Common Degenerative Spinal Conditions in Aging Adults

As the population ages, degenerative spinal conditions become increasingly prevalent, affecting millions worldwide. These conditions, which include osteoarthritis, spinal stenosis, and degenerative disc disease, can significantly impact the quality of life of older adults. Understanding the symptoms, causes, and treatments of these conditions is crucial for managing their effects and improving patient outcomes.


Osteoarthritis (OA) is the most common form of arthritis affecting the spine. It occurs when the protective cartilage that cushions the tops of bones degenerates, or wears down, causing pain and stiffness in the spine. In the spine, this tends to occur in the facet joints, which are small stabilizing joints located between and behind adjacent vertebrae.

Symptoms: Common symptoms include persistent pain and stiffness in the back or neck, along with limited range of motion. Activities that have been routine can become challenging as the condition progresses.

Causes: Age is the primary risk factor, with symptoms appearing typically after the age of 50. Other factors include obesity, previous injuries to the spine, and genetics.

Spinal Stenosis

Spinal stenosis involves the narrowing of spaces within your spine, which can put pressure on the nerves that travel through the spine. This condition is most commonly caused by wear-and-tear changes in the spine related to osteoarthritis.

Symptoms: Spinal stenosis can lead to symptoms such as numbness, weakness, and tingling in the arms or legs. Severe cases can affect bowel or bladder function, a condition known as cauda equina syndrome, which is a medical emergency.

Causes: Spinal stenosis is primarily caused by the gradual degradation of the discs between the vertebrae and the thickening of the ligaments around the spinal canal.

Degenerative Disc Disease

This condition occurs when one or more of the discs between the vertebrae of the spinal column deteriorates or breaks down, leading to pain.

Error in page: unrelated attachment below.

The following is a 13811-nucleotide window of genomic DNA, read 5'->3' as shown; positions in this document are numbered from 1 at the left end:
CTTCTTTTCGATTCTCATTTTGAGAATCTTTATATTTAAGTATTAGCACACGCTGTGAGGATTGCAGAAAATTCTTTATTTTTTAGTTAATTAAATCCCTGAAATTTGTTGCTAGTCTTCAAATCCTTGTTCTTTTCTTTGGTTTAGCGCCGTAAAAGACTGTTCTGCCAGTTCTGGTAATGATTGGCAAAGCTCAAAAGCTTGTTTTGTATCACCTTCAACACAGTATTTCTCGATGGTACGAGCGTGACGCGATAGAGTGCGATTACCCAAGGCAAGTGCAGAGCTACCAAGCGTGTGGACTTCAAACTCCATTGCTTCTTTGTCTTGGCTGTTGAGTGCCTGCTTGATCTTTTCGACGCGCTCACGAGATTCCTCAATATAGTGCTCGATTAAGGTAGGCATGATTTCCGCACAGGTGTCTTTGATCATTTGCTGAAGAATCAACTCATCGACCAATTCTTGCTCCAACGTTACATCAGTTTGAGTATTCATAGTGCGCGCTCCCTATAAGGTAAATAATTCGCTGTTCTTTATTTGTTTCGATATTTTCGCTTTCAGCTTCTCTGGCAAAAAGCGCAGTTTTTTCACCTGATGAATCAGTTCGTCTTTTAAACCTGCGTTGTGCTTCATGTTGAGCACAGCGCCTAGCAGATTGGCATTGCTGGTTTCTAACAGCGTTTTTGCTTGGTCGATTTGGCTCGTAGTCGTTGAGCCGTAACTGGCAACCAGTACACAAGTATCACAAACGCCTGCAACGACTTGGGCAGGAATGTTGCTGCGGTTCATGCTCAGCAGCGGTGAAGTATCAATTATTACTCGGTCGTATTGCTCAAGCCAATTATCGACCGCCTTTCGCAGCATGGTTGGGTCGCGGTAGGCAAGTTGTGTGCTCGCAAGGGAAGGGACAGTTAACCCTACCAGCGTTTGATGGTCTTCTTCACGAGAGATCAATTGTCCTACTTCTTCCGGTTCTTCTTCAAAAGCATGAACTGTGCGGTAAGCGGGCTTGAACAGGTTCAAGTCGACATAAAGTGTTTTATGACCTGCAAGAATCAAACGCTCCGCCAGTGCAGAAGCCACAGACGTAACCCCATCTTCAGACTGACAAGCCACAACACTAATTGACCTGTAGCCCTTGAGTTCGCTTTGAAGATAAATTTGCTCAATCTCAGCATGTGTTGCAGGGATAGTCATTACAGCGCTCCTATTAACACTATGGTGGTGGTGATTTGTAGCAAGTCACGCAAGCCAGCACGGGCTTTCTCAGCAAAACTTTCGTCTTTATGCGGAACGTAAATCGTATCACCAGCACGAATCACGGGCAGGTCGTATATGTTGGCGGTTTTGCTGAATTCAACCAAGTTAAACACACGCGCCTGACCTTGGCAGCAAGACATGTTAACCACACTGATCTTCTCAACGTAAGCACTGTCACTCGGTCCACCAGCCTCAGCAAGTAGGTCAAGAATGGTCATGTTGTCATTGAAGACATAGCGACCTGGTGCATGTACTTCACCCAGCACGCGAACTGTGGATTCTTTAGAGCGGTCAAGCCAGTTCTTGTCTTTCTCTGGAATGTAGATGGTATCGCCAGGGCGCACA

Symptoms: The main symptom is pain that can range from nagging to severe and disabling. The pain might worsen with activities such as bending over, reaching up, or twisting.

Causes: Degenerative disc disease is often part of the natural aging process, but it can also result from trauma or repetitive strain on the spine.

Impact on Daily Life

These conditions can severely impact an individual's daily life, limiting their mobility, and making everyday activities painful and difficult. Chronic pain can also lead to other health issues, such as sleep disturbances, depression, and reduced physical activity, which in turn can affect overall health and well-being.

Integrating Devices Like ComforTrac in Treatment Plans

Innovations in medical devices have made significant strides in managing the discomfort associated with degenerative spinal conditions. Devices like ComforTrac, which offer cervical and lumbar traction, can be integrated into treatment plans to help alleviate pain and improve the quality of life. Traction therapy involves stretching the spine to improve alignment and relieve pressure on the compressed nerves.

How ComforTrac Works: ComforTrac devices are designed to provide safe and effective traction (stretching) that can be administered at home. The device gently pulls on the head or torso to create space between the vertebrae, which can help to alleviate pain caused by pinched nerves or compressed discs.

Benefits: Regular use of traction devices like ComforTrac can lead to significant improvements in spinal alignment, reduction in pain, and increased mobility. For many patients, this means a return to normal daily activities with less discomfort and a reduced need for pain medications.

Managing degenerative spinal conditions effectively requires a comprehensive approach that includes medical treatment, physical therapy, and potentially the use of assistive devices like ComforTrac. By understanding the symptoms and causes of these conditions, individuals can take proactive steps to manage their health and maintain their quality of life as they age.